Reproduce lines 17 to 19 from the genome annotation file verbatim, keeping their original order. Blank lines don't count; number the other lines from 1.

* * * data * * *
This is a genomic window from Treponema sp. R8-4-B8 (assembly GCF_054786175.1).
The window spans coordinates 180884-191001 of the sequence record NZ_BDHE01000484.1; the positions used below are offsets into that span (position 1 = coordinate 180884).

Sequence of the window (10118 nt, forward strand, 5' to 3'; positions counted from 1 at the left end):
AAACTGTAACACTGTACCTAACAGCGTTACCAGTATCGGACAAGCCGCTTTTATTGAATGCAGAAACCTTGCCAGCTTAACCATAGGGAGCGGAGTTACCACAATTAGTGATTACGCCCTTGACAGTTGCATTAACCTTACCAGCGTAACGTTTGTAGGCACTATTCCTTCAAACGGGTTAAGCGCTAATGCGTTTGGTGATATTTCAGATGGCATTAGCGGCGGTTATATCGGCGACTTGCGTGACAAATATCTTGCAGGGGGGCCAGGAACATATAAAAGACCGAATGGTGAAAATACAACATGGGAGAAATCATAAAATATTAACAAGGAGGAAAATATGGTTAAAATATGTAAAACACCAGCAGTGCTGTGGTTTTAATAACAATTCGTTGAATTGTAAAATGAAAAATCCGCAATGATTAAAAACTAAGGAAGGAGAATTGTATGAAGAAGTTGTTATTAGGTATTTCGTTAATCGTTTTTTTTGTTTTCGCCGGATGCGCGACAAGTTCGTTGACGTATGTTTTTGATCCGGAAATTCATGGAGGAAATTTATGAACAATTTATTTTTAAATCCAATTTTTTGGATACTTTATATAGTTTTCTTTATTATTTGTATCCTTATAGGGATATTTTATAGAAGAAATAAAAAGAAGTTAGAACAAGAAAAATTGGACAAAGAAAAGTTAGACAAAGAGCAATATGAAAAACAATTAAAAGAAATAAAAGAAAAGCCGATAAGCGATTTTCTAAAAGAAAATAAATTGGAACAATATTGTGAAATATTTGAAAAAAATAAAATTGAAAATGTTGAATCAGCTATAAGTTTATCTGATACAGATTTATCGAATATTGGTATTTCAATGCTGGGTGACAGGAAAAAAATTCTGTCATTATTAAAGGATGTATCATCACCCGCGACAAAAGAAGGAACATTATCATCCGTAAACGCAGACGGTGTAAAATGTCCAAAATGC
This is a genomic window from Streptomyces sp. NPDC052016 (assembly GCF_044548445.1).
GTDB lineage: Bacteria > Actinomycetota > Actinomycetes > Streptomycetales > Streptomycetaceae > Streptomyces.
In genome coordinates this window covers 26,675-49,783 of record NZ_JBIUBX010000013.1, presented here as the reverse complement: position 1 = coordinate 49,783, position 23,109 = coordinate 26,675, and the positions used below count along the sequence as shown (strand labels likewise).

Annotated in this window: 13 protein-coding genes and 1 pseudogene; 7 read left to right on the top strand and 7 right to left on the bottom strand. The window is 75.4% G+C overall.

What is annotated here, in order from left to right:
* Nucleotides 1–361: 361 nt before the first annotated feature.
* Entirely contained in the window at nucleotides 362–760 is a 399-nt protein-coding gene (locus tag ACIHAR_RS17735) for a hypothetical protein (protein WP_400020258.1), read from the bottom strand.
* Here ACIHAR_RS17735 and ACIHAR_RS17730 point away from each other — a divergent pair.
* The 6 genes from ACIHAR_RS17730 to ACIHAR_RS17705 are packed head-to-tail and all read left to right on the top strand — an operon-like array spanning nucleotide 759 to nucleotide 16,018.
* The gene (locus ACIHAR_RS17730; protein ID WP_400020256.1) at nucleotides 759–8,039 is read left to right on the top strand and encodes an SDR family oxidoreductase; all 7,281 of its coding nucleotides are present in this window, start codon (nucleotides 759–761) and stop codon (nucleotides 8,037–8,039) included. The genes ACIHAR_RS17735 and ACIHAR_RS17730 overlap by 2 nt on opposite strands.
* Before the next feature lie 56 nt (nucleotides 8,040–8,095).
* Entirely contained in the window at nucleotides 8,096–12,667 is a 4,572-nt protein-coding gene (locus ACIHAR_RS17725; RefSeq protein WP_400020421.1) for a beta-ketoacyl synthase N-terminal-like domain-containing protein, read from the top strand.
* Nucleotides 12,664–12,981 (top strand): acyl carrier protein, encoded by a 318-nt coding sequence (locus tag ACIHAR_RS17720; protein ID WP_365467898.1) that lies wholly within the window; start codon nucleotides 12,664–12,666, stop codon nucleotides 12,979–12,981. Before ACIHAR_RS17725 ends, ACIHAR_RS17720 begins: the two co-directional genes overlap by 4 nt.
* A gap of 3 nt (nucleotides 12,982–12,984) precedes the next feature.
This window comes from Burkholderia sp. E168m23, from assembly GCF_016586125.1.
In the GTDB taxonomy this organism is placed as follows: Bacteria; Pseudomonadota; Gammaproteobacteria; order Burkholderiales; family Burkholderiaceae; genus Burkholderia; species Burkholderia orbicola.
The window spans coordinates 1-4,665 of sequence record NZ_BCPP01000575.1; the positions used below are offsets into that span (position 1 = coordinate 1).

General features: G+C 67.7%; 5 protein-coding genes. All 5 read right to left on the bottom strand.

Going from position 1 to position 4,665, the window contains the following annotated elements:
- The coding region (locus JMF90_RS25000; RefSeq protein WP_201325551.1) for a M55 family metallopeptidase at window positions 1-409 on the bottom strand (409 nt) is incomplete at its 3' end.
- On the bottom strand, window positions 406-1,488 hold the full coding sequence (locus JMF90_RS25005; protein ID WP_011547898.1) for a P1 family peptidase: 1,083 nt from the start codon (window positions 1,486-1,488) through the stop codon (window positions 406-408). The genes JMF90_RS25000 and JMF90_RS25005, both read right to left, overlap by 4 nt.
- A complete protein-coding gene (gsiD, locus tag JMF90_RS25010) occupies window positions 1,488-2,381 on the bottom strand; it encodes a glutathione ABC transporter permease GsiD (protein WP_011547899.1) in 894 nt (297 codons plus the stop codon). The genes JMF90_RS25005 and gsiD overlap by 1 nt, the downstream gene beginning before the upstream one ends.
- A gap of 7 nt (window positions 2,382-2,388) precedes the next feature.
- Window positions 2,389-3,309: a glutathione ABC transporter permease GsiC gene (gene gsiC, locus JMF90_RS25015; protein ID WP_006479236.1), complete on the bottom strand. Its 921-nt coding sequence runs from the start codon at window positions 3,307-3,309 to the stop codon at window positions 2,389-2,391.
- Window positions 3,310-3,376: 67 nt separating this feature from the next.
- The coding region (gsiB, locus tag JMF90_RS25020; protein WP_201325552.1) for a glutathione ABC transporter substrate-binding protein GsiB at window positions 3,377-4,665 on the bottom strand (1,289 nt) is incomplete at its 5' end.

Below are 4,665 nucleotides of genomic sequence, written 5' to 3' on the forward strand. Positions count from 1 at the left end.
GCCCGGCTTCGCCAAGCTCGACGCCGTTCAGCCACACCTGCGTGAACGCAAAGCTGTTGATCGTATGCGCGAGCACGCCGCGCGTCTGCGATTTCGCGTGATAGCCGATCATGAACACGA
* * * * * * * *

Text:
* Nucleotides 12,664–12,981 (top strand): acyl carrier protein, encoded by a 318-nt coding sequence (locus tag ACIHAR_RS17720; protein ID WP_365467898.1) that lies wholly within the window; start codon nucleotides 12,664–12,666, stop codon nucleotides 12,979–12,981. Before ACIHAR_RS17725 ends, ACIHAR_RS17720 begins: the two co-directional genes overlap by 4 nt.
* A gap of 3 nt (nucleotides 12,982–12,984) precedes the next feature.
This window comes from Burkholderia sp. E168m23, from assembly GCF_016586125.1.